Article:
Repair of door latch insertion area in entry door

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Old 01-07-16, 12:26 PM
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Repair of door latch insertion area in entry door

My wife's cousin, who is prone to letting things go until it's a crisis, called the other night. He said that the latch of the entry lockset to his wooden door has been loose for months. The upshot is that the continuous wear from the loose screws has destroyed the wood between the two screw holes and the hole that the latch sits in. He said you can actually see through from what is left of the screw holes to the latch hole. Any way to repair this short of replacing the door?
 
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Old 01-07-16, 01:13 PM
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This is on the door, not the door frame right? Although either way it can fixed. A common fix is to drill out the screw holes with a larger, say 1/4" drill, glue in a piece of 1/4" dowel rod, and then drill new pilot holes for the screws.

If the area is too badly damaged for that method, a larger section can be removed using a router or chisels and a new piece of hardwood fitted. This is then drilled for the lockset. Any decent carpenter can fix this.
 
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Old 01-07-16, 01:40 PM
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Thanks. A dowel was my first thought, but I don't know if it's too damaged for that, as I haven't seen it yet. If it is too damaged, I learned that you can get a wrap-around sleeve that has threaded holes and machine screws for mounting the latch. Not pretty, but will do the job.
 
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Old 01-10-16, 07:16 PM
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If it's really bad, the sleeve is your answer, but most of the time what you describe can be fixed by drilling 2 new 1/8" pilot holes at diverging angles (away from the latch hole) at about a 30 degree angle, then use 1-1/2 to 2" drywall screws. Drywall screws are skinny and will tolerate the angle thru the latch-plate holes.
 
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Old 01-11-16, 03:25 AM
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The problem with using drywall screws is they can snap fairly easy Dowels would be my first choice.
 
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Old 01-11-16, 04:18 AM
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If your talking about the holes in the jamb for the latch plate then just replace them with the same sized but longer brass screws, in a predrilled for the pilot size so the screw reaches the rough framing.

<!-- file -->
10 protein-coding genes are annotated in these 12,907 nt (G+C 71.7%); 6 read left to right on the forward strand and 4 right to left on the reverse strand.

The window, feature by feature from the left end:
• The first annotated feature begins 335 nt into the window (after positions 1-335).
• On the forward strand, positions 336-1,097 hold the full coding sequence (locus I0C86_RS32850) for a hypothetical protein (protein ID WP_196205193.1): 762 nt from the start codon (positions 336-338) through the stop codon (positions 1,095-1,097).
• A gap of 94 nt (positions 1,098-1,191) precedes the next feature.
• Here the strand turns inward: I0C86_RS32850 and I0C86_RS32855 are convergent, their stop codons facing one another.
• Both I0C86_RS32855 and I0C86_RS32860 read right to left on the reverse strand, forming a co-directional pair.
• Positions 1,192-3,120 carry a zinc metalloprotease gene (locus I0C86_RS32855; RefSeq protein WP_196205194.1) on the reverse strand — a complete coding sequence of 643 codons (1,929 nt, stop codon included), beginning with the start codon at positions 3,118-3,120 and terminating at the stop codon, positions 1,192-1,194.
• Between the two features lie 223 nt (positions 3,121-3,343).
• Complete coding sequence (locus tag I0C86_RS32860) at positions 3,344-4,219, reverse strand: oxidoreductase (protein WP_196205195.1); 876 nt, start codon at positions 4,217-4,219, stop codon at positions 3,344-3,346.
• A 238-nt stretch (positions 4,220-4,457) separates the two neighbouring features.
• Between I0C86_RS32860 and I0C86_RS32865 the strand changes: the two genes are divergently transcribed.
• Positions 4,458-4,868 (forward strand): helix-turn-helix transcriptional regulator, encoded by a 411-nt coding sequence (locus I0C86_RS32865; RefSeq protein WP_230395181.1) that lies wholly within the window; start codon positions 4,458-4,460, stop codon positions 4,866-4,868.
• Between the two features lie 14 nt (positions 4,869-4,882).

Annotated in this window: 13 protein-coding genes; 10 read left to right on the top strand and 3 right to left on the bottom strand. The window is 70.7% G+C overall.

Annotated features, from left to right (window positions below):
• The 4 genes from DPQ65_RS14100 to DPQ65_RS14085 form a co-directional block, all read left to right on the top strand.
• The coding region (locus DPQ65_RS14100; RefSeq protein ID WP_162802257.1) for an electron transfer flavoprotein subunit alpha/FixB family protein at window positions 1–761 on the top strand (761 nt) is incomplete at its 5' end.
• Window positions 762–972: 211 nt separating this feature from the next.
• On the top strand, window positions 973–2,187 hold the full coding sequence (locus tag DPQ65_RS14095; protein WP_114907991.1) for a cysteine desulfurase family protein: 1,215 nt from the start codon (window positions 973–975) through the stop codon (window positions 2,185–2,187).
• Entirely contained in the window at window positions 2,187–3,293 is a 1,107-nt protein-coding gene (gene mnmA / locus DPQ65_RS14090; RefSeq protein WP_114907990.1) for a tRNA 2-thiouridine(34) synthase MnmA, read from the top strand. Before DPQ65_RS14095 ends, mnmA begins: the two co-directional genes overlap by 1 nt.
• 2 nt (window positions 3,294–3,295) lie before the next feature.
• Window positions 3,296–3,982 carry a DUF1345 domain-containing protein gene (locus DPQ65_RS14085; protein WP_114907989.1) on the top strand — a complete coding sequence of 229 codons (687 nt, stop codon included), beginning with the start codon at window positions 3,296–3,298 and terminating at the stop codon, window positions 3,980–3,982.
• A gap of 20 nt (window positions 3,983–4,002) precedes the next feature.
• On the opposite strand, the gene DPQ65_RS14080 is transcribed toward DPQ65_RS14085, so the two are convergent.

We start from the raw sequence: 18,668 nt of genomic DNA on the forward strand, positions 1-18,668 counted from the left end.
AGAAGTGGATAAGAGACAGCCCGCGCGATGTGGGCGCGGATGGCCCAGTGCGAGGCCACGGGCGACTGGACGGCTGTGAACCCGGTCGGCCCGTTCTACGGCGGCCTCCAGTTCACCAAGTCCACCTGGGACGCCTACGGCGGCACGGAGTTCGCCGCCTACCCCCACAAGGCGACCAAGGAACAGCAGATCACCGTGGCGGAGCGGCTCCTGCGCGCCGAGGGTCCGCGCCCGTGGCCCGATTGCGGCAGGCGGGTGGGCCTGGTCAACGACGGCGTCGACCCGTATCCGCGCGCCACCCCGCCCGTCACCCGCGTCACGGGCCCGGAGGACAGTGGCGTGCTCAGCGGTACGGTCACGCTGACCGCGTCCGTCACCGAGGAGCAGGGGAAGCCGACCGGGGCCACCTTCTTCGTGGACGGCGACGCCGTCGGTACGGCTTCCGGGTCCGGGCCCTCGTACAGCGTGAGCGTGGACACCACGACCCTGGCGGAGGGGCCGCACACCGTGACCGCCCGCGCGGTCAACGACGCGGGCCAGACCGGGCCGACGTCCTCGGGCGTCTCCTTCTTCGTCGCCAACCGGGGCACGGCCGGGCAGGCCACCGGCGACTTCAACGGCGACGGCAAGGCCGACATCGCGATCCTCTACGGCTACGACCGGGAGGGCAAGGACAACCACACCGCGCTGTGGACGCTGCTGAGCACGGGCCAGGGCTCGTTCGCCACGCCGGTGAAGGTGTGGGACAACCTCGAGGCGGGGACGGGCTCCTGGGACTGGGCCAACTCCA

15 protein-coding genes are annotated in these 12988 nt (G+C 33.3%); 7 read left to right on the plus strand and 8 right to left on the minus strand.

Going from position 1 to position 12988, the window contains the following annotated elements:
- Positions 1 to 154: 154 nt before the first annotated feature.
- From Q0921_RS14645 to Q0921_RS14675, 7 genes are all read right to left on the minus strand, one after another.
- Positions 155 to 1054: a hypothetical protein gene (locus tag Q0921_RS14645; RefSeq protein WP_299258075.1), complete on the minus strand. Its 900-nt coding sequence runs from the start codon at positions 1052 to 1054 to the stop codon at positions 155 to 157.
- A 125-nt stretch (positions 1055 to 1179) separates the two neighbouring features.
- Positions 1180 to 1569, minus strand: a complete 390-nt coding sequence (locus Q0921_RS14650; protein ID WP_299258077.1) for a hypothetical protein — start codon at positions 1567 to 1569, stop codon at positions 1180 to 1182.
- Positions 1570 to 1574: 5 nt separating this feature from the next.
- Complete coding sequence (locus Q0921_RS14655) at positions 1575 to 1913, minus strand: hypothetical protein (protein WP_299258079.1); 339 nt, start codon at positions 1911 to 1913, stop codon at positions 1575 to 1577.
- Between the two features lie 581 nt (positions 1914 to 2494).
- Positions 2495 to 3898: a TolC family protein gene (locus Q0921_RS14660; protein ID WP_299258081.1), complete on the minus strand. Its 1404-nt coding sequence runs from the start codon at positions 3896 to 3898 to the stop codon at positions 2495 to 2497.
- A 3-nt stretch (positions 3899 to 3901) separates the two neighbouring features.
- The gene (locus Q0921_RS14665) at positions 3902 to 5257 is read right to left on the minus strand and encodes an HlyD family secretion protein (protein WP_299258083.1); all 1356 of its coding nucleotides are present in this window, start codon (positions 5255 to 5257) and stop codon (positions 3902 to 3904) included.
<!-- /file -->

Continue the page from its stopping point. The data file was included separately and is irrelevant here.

2-1/2 or 3" should work.
It does not matter if the hole goes all the way through the jamb where the latch engages.
I agree, drywall screws would be the wrong choice.
 
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Old 01-11-16, 07:54 AM
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The way I fix holes unless they are really bad is get stick matches and wood glue. Put glue on match and put it in hole keep doing that till you can't force any more in. Give glue time to dry and cut ends of matches off. last match I usually drive in with a hammer.
 
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Old 01-11-16, 08:25 AM
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It's all based on the size of the hole but I've used toothpicks, matches and dowels to fill them - they all work.
 
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Old 01-11-16, 09:45 AM
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Or if it is really bad move the lock. They make dummy plates for 2-1/8" main hole and Bondo can fill the rest of the holes.
 
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Old 04-18-16, 02:31 PM
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I use a product called Plast-Aid. It can be used to waterproof, repair, cast, glue etc.
make up some, stick it in the stripped screwholes, let it dry (about 15 minutes) then you can redrill new holes.
Plast-aid® multi-purpose repair plastic for your repair solutions.
 
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Old 04-22-16, 08:32 PM
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@marksr, joecaption et al: I agree, a drywall head will break off, esp. in hardwood, if you neglect a proper pilot hole, and have to use excessive force to screw it in. But I'll submit that, once installed, the SHEAR force required to break it, (as in a kick-in attempt) is not significantly less than that of the typical screws supplied for the purpose.

Also, since the latch usually sits snugly in it's mortise, a kick-in force is resisted mostly along the edge of the mortise itself.
 
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Old 04-22-16, 08:44 PM
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The second-weakest link in a typical residential wood door & frame (after the jamb/strike plate) is the tendency of the door itself to split open along it's mid-thickness in line with the latch hole & latch screws centerline. Having had to repair a number of kick-ins over the years, I've never seen the latch/bolt screws
drywall or otherwise, break, they just travel with the split that develops as the door peels open.

I will agree that the "textbook" fix is with dowel & glue, as described, and is fine
for the DIY'er who has the time to wait for glue to dry, etc., but in the trades, time is money, and I feel this is an acceptable compromise. Hey, it all works!
 
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